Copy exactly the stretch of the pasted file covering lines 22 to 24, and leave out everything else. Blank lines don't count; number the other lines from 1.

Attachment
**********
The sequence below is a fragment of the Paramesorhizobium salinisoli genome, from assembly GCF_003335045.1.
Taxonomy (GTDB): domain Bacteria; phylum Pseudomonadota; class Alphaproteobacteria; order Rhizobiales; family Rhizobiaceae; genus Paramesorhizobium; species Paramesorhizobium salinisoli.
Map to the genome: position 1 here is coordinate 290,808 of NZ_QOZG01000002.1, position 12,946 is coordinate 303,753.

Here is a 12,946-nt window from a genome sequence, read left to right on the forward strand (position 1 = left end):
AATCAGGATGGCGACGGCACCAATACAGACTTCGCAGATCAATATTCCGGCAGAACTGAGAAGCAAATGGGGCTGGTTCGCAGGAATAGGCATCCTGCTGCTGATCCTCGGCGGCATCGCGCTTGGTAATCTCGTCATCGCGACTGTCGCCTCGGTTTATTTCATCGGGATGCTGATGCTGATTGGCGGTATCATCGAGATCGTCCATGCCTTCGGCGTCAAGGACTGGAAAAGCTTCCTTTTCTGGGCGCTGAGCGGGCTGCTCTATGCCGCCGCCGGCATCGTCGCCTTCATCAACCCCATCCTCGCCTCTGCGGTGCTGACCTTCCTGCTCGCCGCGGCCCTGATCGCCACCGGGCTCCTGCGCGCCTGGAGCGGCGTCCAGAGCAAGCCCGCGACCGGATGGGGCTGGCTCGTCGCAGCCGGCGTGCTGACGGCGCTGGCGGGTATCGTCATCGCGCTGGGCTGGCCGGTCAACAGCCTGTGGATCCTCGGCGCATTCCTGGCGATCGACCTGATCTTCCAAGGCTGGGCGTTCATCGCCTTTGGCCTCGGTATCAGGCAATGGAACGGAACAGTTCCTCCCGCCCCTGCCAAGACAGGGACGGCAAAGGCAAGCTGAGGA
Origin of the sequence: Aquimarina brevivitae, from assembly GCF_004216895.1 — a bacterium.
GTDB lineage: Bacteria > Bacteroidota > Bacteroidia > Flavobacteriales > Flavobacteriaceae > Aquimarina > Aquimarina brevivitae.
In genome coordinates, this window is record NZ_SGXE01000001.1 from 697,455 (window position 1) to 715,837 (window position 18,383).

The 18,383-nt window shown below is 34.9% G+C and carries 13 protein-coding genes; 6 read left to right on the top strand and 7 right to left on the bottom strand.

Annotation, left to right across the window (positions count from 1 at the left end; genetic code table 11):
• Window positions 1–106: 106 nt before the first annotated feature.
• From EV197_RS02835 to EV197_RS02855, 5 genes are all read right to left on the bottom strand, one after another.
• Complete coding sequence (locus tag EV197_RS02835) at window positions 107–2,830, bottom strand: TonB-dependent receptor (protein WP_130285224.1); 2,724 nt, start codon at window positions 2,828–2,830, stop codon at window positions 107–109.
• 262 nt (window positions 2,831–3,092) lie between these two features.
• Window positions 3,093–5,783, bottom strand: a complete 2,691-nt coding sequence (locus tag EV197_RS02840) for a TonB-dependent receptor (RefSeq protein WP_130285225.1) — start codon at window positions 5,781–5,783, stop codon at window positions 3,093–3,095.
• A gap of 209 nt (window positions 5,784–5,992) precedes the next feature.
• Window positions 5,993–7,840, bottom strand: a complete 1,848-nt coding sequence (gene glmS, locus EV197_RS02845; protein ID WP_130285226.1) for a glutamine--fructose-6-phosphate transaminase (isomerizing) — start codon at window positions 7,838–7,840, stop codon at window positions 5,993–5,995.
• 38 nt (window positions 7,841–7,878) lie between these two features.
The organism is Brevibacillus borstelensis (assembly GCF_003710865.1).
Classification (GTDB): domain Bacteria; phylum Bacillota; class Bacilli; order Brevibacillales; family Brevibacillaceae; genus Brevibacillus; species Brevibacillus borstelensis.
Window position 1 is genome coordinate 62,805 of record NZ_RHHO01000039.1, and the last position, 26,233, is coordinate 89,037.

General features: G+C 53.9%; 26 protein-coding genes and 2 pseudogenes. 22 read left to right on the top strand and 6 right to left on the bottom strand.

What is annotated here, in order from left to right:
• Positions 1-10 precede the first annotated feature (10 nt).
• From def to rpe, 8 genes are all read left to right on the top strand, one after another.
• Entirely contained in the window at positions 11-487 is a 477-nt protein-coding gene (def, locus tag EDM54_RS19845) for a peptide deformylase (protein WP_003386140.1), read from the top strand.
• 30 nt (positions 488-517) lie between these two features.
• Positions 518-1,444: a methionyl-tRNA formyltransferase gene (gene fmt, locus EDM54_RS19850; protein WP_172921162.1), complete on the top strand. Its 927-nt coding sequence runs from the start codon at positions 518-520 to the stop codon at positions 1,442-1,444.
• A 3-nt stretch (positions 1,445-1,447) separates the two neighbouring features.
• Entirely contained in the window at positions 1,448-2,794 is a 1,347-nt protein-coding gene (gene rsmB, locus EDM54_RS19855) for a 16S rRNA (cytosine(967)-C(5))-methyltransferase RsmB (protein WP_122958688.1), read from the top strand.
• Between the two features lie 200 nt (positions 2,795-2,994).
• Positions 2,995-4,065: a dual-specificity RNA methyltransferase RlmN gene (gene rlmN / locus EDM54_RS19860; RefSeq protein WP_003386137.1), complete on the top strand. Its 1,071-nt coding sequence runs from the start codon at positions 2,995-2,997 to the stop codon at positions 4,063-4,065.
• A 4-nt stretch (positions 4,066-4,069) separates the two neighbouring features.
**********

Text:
General features: G+C 53.9%; 26 protein-coding genes and 2 pseudogenes. 22 read left to right on the top strand and 6 right to left on the bottom strand.

What is annotated here, in order from left to right:
• Positions 1-10 precede the first annotated feature (10 nt).